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The Future of the Internet according to Jonathan Zittrain

“Be wary of SaaS and Internet-connected appliances, and it’s a good thing if the legal innovation never catches up with technological innovation.” That would serve as a rough summary of the thesis Jonathan Zittrain, cyberlaw Professor at Oxford, seeks to defend. In The Future of the Internet–And How to Stop It he develops an elaborate and densely-argued socio-legal doctrine designed to do one thing: protect the generativity of the Internet without letting it becoming prey to its own power or the anxieties of regulators. This is no quick and dirty treatment of GPL vs. Proprietary. It isn’t your grandmother’s elementary lecture on free as in speech vs. free as in beer. This is a demanding book written by a lawyer, unapologetically full of long, complex sentences that throws the full complexity of cyberlaw problems at you. I was drinking a pretty stiff vodka as I was going through the toughest part, Part III. That is not a good idea, since you need to be pretty alert when reading this part. Still, I think I was sober enough to make this a roughly accurate review/summary.

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Dipity, Or, How to View Time, 2.0

For history buffs like me, a rich understanding of the temporal structure of the world is very important, almost more so than its spatial structure. Timelines to me are in some ways vastly more interesting than atlases and maps. More generally, I (like I suspect, many others), have been watching jealously while creative programmers have been making up great “2.0” style visualizations, and wishing I could use their tools. Today, a startup named Dipity made my day by creating a fantastic time-line visualization tool, which I used to create this visualization of the history of my employer, Xerox. I absolutely love it when a company does just one thing, but does it really well. Wikinomics.com has a great interview with the co-founder, Derek Dukes. I hope this is the start of a whole new ecosystem of startups that creates a riot of visualization tools for everybody to use. Next request: somebody create a tool for user-generated cartograms please.

[Visualization here; temporarily un-embedded]

Groundswell by Charlene Li and Josh Bernoff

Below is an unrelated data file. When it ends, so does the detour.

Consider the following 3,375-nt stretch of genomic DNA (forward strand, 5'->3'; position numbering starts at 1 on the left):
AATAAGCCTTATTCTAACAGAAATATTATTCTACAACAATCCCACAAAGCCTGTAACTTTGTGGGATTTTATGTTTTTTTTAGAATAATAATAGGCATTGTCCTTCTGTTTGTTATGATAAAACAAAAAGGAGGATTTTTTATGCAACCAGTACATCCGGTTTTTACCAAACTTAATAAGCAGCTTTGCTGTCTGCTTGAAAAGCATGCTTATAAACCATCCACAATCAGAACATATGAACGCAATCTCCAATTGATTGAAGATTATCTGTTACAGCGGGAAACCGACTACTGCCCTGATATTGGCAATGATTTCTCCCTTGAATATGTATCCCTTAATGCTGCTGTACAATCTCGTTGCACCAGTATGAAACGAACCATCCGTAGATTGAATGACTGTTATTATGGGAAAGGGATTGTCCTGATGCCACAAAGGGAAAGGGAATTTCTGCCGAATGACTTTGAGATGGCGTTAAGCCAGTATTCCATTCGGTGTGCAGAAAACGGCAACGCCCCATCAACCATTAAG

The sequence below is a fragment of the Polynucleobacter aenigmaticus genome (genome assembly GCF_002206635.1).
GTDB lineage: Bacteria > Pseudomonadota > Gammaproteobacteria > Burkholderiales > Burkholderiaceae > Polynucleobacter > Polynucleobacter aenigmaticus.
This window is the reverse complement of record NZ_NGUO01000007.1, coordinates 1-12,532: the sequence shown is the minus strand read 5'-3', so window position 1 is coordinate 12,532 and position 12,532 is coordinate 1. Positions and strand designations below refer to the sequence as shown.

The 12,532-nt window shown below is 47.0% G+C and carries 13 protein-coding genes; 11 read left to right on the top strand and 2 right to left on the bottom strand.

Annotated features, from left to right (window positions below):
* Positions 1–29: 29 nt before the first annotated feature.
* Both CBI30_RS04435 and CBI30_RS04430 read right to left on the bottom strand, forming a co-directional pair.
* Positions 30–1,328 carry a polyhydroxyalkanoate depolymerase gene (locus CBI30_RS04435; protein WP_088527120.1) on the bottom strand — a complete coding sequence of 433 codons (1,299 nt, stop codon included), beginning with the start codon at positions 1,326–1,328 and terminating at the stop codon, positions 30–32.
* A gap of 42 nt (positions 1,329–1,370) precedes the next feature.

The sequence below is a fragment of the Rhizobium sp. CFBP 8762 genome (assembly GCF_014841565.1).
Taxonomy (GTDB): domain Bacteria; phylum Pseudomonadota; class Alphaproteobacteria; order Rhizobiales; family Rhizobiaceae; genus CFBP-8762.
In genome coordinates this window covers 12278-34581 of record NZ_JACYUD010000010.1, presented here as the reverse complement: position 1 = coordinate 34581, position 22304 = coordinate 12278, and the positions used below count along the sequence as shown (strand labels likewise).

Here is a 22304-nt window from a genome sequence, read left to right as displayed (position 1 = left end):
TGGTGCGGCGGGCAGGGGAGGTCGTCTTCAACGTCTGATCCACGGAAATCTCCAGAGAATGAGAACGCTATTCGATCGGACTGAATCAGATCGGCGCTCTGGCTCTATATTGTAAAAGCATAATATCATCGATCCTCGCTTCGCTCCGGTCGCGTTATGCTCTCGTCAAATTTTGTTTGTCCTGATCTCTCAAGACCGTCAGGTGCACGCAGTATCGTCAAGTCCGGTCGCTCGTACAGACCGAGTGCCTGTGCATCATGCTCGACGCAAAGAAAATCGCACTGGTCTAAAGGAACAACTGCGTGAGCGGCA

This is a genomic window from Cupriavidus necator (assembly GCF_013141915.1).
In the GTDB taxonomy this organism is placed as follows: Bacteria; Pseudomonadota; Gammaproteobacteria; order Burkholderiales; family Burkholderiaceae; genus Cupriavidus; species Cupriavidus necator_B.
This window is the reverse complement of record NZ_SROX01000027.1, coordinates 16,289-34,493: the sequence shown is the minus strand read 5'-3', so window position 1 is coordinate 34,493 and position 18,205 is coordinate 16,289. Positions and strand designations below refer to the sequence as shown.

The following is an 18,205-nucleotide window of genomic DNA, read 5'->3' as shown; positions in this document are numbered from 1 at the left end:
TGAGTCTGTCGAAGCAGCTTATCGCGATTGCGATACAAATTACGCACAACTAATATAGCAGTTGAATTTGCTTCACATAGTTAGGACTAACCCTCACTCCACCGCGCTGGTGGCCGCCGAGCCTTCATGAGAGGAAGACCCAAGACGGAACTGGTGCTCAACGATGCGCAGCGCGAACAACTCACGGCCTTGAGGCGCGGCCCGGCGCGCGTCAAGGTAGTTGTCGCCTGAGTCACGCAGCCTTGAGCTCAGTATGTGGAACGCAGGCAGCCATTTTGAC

Probably the best thing about Groundswell: Winning in a World Transformed by Social Technologies is its cover, by Stephani Finks (I hope I linked to the right profile on Facebook). The contents aren’t too shabby either — the book officially bumps Naked Conversations from the top position in the Marketing 2.0 category in my mildly-famous World 2.0 canon post. As you know if you are a regular, I am a sucker for a good metaphor, and when it is accompanied by visual imagery that gets it just right, and clearly conveys the high concept at hand, it’s a you had me at hello situation. Let’s deconstruct the ‘hello’ for a minute, before diving into the review.

Why does this cover work so beautifully for a book about tapping into social media?

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Outsider Innovation 101

This article is an introduction to an idea — outsider innovation — whose time has come. I’ll present the idea, and along the way include short reviews of three fun books about innovation (Thinkertoys by Michael Michalko, Make us More Innovative by Jeffery Phillips, and Awake at the Wheel by Mitch Ditkoff) that belong at what I would call the 101 level. These are books that treat the subject at extremely basic levels, compared to the advanced end of the literature that full-time researchers like me try to keep up with (and which I review more often here). I almost decided not to review them, until I suddenly realized, while taking a walk, why such books are extremely important today in enabling an economy based on true ‘innovation everywhere’ principles. Or as I prefer to call it at its current stage of evolution, ‘outsider innovation,’ by analogy to outsider art. If you are an ‘insider’ this article should help you prepare for the coming ‘outsider’ fueled models. If you are an outsider eagerly awaiting the democratization of innovation, and itching to one-up us smug PhDs, this should help you get started.

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The Evolution of Work-Life

Most people think of only one notion relating work and life: the work-life balance notion. You and I of course, are smarter, and we know that the relationship has been evolving over time. Here’s a picture of this evolution. I’ll leave it for you to figure out how to correlate this to generational attitudes and important technological enabling events.

Work-life

(Feel free to use the graphic for your own purposes. Linkbacks appreciated).